CBD Office Supply Forecasted To Drop In Coming Years

Australia’s Central Business District is expected to experience a drop in new office projects by 50% over the next three years. The recent report released by the Property Council of Australia revealed that the offices expected to be completed and ready for lease or occupancy between 2017 and 2020 was pegged at 462,000 square meters. This figure represented only half of the finished office spaces over the last year and six months.

The rate of slowdown differs from one place to another across Australia. Despite that, one thing is for sure. The drop in supply will greatly affect Sydney and Melbourne, both of which are currently facing low rental yields. Perth is also expected to face similar problems along with its current issues with its weaker sources sector. The Property Council Chief Executive Ken Morrison was quoted in a report released by The Australian that the nation’s central business districts are bound to have only a few available office spaces, a situation that would negatively affect their economy and market dynamics.


The latest office market report submitted by the Property Council showed that Sydney’s vacancies increased to 6.2% from 5.6% in a span of six months that ended in January. Despite the rise, the figure was still by far the lowest in all of Australia. Melbourne and Brisbane, on the other hand, posted a strong net demand, which was at a rate that was more than three times their historical average according to the PCA.

Melbourne And Brisbane

Melbourne enjoyed several advantages that were brought on by the city’s employment growth. The first benefit was that its office vacancy rate dropped to 6.4% from 7%. The data presented by the PCA indicated that Melbourne has three out of the four markets that have the lowest rates and these are East Melbourne, Southbank, and the CBD. On the other hand, Brisbane is facing quite a few problems as a consequence of lesser mining activities in the area. Its office market has been suffering from the repercussions brought on by the public service cuts implemented by the former state government. Although the metropolis is facing all these issues, it is still benefitting from its expanding economy. Its office vacancy rate also dropped from 16.9% to 15.3%. The decline was a result of the government’s decision to occupy more office spaces. Although this was good news, the figure was still higher than the rates reported by the other cities.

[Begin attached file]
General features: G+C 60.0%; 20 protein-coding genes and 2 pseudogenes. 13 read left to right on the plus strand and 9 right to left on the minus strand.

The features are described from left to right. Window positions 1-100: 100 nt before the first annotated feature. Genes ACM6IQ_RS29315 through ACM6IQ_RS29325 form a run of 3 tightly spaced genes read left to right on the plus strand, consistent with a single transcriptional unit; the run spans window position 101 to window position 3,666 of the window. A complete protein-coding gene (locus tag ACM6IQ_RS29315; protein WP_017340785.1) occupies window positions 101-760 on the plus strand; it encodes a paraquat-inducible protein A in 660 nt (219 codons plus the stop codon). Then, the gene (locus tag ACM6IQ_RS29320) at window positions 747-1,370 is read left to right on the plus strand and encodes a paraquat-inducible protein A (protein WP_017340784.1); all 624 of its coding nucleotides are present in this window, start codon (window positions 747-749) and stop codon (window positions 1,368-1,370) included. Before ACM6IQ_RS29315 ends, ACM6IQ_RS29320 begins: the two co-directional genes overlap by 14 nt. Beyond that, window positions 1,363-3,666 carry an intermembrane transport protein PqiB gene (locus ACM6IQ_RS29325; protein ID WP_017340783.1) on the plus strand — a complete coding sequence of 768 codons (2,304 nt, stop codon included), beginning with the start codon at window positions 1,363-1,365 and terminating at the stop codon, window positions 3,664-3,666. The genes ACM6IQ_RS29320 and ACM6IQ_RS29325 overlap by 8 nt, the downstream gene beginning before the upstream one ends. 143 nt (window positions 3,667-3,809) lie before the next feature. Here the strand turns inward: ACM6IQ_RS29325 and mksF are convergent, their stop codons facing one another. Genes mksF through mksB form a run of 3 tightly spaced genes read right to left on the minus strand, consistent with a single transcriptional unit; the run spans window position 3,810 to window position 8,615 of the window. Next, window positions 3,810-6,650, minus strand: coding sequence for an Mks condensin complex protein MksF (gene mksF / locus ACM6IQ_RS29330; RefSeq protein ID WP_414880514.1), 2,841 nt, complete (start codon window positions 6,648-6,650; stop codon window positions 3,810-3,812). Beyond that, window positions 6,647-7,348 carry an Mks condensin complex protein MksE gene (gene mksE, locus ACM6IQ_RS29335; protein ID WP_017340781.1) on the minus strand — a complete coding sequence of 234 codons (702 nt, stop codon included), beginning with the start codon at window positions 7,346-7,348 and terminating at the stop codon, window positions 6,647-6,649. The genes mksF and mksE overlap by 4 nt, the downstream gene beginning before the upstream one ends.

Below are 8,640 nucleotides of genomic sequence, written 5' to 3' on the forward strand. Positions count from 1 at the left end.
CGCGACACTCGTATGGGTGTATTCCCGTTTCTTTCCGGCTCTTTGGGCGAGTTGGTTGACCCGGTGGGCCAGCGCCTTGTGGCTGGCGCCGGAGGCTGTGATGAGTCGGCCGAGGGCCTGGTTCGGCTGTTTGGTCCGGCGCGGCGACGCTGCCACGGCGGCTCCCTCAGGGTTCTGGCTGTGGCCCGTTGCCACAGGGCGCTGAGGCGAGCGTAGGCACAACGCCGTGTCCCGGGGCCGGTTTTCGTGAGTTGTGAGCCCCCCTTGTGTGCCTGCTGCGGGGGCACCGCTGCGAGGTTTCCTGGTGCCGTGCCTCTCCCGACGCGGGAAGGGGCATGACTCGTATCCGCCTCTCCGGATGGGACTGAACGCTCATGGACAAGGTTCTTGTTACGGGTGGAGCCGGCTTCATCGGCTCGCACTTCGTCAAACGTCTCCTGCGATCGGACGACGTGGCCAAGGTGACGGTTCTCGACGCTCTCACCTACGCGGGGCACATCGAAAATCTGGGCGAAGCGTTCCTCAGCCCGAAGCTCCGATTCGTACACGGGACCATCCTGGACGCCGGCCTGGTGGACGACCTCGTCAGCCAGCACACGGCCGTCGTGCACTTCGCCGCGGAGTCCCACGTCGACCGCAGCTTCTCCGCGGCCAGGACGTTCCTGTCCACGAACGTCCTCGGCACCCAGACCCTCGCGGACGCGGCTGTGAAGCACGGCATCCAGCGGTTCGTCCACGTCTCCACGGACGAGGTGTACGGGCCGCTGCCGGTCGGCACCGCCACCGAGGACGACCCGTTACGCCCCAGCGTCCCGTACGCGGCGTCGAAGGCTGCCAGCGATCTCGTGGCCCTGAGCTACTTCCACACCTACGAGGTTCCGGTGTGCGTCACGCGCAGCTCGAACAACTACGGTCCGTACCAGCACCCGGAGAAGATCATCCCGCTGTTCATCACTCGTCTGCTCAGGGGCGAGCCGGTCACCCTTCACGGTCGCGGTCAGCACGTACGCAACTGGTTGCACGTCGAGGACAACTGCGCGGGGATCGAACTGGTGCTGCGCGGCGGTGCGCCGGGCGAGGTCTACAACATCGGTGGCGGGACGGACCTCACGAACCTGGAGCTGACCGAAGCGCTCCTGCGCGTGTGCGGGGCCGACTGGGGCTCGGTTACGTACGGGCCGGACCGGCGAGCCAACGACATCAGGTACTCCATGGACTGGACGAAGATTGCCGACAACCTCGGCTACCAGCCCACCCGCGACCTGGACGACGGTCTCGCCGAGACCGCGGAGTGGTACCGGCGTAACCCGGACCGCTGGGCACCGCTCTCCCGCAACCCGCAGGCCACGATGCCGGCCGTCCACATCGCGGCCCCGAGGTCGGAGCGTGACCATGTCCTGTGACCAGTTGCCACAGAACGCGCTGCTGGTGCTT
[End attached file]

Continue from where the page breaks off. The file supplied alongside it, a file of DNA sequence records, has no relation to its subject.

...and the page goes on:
Canberra And Perth

Canberra also saw its office vacancy rate drop from 13% to 12.6% due to market withdrawal. However, the West Coast was not as lucky as Canberra. Its vacancy rates soared, especially in Perth. It reported an increase from 21.8% to 22.5%, the highest level in all of Australia. Meanwhile, Perth is expected to see lesser office space supply while continuing to struggle with the effects of the end of the mining boom.

Darwin, Adelaide, And Hobart

Darwin also reported a higher vacancy rate of 22.5% from 20.7%. Darwin and Perth experienced more issues with their lower-quality office spaces. This kind of workplace space had higher vacancy rates because of consumers can simply choose higher quality ones, which are also abundant in the area. Adelaide, on the other hand, peaked at 16.2% in 18 years. It increased from 15.4% and the rise was pinned on weaker demand and the inflow of new office space supplies. Finally, Hobart’s vacancy rate was pegged at 8.2%.